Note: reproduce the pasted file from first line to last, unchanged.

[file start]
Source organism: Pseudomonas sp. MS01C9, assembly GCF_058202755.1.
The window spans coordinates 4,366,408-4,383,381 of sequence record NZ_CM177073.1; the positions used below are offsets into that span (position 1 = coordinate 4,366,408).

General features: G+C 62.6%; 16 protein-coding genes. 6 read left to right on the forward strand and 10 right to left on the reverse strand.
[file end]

Source organism: Pseudomonas sp. MS01C9, assembly GCF_058202755.1.
The window spans coordinates 4,366,408-4,383,381 of sequence record NZ_CM177073.1; the positions used below are offsets into that span (position 1 = coordinate 4,366,408).

General features: G+C 62.6%; 16 protein-coding genes. 6 read left to right on the forward strand and 10 right to left on the reverse strand.